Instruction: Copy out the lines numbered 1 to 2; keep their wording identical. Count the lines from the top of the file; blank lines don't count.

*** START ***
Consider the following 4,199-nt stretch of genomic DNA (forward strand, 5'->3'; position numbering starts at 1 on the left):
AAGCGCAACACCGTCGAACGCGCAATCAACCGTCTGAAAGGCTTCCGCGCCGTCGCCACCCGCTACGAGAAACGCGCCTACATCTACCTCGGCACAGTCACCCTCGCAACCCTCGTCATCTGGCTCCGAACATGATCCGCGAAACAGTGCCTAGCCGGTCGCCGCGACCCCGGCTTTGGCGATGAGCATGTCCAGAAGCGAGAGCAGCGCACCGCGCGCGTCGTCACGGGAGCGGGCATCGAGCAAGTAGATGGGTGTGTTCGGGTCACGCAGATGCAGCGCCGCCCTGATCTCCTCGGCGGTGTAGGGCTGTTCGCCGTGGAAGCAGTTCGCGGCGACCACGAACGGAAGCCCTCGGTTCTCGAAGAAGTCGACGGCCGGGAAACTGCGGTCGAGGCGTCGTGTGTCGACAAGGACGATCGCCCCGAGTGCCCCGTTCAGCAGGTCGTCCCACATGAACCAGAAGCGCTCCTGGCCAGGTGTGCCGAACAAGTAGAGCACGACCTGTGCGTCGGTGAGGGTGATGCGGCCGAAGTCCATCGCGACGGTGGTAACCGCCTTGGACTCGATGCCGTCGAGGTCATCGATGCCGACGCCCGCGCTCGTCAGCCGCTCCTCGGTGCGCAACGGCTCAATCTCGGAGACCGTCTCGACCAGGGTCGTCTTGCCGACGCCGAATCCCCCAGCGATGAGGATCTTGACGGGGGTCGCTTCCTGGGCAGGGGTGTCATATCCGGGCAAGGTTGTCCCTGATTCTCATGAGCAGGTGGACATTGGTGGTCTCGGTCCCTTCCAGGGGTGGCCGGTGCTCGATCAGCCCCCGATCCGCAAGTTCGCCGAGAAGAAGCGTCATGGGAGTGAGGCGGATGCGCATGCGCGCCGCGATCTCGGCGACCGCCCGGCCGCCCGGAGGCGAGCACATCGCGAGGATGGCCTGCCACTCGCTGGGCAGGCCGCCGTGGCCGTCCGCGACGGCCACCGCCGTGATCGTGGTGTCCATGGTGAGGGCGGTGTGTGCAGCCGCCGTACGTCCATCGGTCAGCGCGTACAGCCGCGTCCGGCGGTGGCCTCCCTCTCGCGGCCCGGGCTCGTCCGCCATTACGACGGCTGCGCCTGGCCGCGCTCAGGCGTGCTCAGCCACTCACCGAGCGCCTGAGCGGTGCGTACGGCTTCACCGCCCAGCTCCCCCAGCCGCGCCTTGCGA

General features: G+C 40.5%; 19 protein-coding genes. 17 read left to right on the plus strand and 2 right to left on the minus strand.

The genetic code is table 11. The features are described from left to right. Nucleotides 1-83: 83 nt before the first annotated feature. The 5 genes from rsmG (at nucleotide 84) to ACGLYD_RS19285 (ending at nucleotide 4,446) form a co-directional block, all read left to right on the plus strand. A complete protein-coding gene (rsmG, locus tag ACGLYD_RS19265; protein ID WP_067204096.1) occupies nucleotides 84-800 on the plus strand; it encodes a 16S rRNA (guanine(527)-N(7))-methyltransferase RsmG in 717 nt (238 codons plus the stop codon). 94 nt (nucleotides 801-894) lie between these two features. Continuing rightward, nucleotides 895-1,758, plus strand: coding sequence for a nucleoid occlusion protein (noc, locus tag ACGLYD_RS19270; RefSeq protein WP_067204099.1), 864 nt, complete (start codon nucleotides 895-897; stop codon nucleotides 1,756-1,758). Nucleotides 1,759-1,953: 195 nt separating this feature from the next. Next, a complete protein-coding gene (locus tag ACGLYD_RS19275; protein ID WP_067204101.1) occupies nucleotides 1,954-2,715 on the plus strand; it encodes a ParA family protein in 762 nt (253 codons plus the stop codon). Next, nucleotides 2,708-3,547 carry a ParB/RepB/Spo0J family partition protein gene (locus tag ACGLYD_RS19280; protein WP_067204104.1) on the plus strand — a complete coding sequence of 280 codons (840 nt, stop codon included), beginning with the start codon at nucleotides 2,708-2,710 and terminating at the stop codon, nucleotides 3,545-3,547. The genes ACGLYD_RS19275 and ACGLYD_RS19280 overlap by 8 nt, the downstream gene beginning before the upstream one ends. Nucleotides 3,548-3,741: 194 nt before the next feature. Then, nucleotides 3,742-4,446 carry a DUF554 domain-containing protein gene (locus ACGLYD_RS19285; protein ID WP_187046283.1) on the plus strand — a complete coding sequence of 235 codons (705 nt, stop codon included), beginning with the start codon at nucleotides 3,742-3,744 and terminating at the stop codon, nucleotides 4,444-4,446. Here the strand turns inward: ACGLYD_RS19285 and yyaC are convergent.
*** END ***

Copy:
Consider the following 4,199-nt stretch of genomic DNA (forward strand, 5'->3'; position numbering starts at 1 on the left):
AAGCGCAACACCGTCGAACGCGCAATCAACCGTCTGAAAGGCTTCCGCGCCGTCGCCACCCGCTACGAGAAACGCGCCTACATCTACCTCGGCACAGTCACCCTCGCAACCCTCGTCATCTGGCTCCGAACATGATCCGCGAAACAGTGCCTAGCCGGTCGCCGCGACCCCGGCTTTGGCGATGAGCATGTCCAGAAGCGAGAGCAGCGCACCGCGCGCGTCGTCACGGGAGCGGGCATCGAGCAAGTAGATGGGTGTGTTCGGGTCACGCAGATGCAGCGCCGCCCTGATCTCCTCGGCGGTGTAGGGCTGTTCGCCGTGGAAGCAGTTCGCGGCGACCACGAACGGAAGCCCTCGGTTCTCGAAGAAGTCGACGGCCGGGAAACTGCGGTCGAGGCGTCGTGTGTCGACAAGGACGATCGCCCCGAGTGCCCCGTTCAGCAGGTCGTCCCACATGAACCAGAAGCGCTCCTGGCCAGGTGTGCCGAACAAGTAGAGCACGACCTGTGCGTCGGTGAGGGTGATGCGGCCGAAGTCCATCGCGACGGTGGTAACCGCCTTGGACTCGATGCCGTCGAGGTCATCGATGCCGACGCCCGCGCTCGTCAGCCGCTCCTCGGTGCGCAACGGCTCAATCTCGGAGACCGTCTCGACCAGGGTCGTCTTGCCGACGCCGAATCCCCCAGCGATGAGGATCTTGACGGGGGTCGCTTCCTGGGCAGGGGTGTCATATCCGGGCAAGGTTGTCCCTGATTCTCATGAGCAGGTGGACATTGGTGGTCTCGGTCCCTTCCAGGGGTGGCCGGTGCTCGATCAGCCCCCGATCCGCAAGTTCGCCGAGAAGAAGCGTCATGGGAGTGAGGCGGATGCGCATGCGCGCCGCGATCTCGGCGACCGCCCGGCCGCCCGGAGGCGAGCACATCGCGAGGATGGCCTGCCACTCGCTGGGCAGGCCGCCGTGGCCGTCCGCGACGGCCACCGCCGTGATCGTGGTGTCCATGGTGAGGGCGGTGTGTGCAGCCGCCGTACGTCCATCGGTCAGCGCGTACAGCCGCGTCCGGCGGTGGCCTCCCTCTCGCGGCCCGGGCTCGTCCGCCATTACGACGGCTGCGCCTGGCCGCGCTCAGGCGTGCTCAGCCACTCACCGAGCGCCTGAGCGGTGCGTACGGCTTCACCGCCCAGCTCCCCCAGCCGCGCCTTGCGA